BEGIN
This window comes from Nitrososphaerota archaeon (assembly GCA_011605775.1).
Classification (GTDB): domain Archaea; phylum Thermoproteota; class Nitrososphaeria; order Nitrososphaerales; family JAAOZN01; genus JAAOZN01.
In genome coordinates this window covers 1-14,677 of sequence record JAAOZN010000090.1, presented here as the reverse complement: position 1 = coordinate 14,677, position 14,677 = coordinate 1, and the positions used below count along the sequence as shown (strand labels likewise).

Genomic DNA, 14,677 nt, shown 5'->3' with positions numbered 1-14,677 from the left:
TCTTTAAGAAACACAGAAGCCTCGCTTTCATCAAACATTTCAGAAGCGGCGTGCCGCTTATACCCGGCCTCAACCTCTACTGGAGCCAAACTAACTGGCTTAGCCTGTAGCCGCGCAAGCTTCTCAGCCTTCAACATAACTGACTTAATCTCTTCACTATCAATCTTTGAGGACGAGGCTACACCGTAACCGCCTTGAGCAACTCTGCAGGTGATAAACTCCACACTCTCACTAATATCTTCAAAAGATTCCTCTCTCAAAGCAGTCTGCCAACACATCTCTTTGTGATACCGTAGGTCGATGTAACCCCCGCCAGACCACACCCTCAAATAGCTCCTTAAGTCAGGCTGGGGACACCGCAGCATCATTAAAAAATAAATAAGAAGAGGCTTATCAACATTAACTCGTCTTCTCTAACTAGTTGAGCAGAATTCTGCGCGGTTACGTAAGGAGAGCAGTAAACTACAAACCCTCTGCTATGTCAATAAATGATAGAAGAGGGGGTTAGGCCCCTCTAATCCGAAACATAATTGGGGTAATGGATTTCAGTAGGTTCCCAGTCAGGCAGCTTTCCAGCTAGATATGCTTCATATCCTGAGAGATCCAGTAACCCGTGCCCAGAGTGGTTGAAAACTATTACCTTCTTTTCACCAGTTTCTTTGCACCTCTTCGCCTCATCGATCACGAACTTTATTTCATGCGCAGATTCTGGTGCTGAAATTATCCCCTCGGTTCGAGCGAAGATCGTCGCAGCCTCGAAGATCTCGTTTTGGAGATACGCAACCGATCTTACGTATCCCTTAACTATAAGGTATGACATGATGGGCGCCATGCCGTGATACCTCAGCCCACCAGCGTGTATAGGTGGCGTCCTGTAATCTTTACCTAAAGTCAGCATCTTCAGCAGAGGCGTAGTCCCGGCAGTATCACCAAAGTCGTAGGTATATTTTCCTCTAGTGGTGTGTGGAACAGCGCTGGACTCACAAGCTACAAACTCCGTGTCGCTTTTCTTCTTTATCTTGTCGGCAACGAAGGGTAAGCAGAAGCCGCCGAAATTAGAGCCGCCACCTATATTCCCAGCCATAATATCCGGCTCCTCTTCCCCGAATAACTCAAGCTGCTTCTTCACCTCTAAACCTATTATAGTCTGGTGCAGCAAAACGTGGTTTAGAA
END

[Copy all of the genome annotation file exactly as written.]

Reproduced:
This window comes from Nitrososphaerota archaeon (assembly GCA_011605775.1).
Classification (GTDB): domain Archaea; phylum Thermoproteota; class Nitrososphaeria; order Nitrososphaerales; family JAAOZN01; genus JAAOZN01.
In genome coordinates this window covers 1-14,677 of sequence record JAAOZN010000090.1, presented here as the reverse complement: position 1 = coordinate 14,677, position 14,677 = coordinate 1, and the positions used below count along the sequence as shown (strand labels likewise).

Genomic DNA, 14,677 nt, shown 5'->3' with positions numbered 1-14,677 from the left:
TCTTTAAGAAACACAGAAGCCTCGCTTTCATCAAACATTTCAGAAGCGGCGTGCCGCTTATACCCGGCCTCAACCTCTACTGGAGCCAAACTAACTGGCTTAGCCTGTAGCCGCGCAAGCTTCTCAGCCTTCAACATAACTGACTTAATCTCTTCACTATCAATCTTTGAGGACGAGGCTACACCGTAACCGCCTTGAGCAACTCTGCAGGTGATAAACTCCACACTCTCACTAATATCTTCAAAAGATTCCTCTCTCAAAGCAGTCTGCCAACACATCTCTTTGTGATACCGTAGGTCGATGTAACCCCCGCCAGACCACACCCTCAAATAGCTCCTTAAGTCAGGCTGGGGACACCGCAGCATCATTAAAAAATAAATAAGAAGAGGCTTATCAACATTAACTCGTCTTCTCTAACTAGTTGAGCAGAATTCTGCGCGGTTACGTAAGGAGAGCAGTAAACTACAAACCCTCTGCTATGTCAATAAATGATAGAAGAGGGGGTTAGGCCCCTCTAATCCGAAACATAATTGGGGTAATGGATTTCAGTAGGTTCCCAGTCAGGCAGCTTTCCAGCTAGATATGCTTCATATCCTGAGAGATCCAGTAACCCGTGCCCAGAGTGGTTGAAAACTATTACCTTCTTTTCACCAGTTTCTTTGCACCTCTTCGCCTCATCGATCACGAACTTTATTTCATGCGCAGATTCTGGTGCTGAAATTATCCCCTCGGTTCGAGCGAAGATCGTCGCAGCCTCGAAGATCTCGTTTTGGAGATACGCAACCGATCTTACGTATCCCTTAACTATAAGGTATGACATGATGGGCGCCATGCCGTGATACCTCAGCCCACCAGCGTGTATAGGTGGCGTCCTGTAATCTTTACCTAAAGTCAGCATCTTCAGCAGAGGCGTAGTCCCGGCAGTATCACCAAAGTCGTAGGTATATTTTCCTCTAGTGGTGTGTGGAACAGCGCTGGACTCACAAGCTACAAACTCCGTGTCGCTTTTCTTCTTTATCTTGTCGGCAACGAAGGGTAAGCAGAAGCCGCCGAAATTAGAGCCGCCACCTATATTCCCAGCCATAATATCCGGCTCCTCTTCCCCGAATAACTCAAGCTGCTTCTTCACCTCTAAACCTATTATAGTCTGGTGCAGCAAAACGTGGTTTAGAA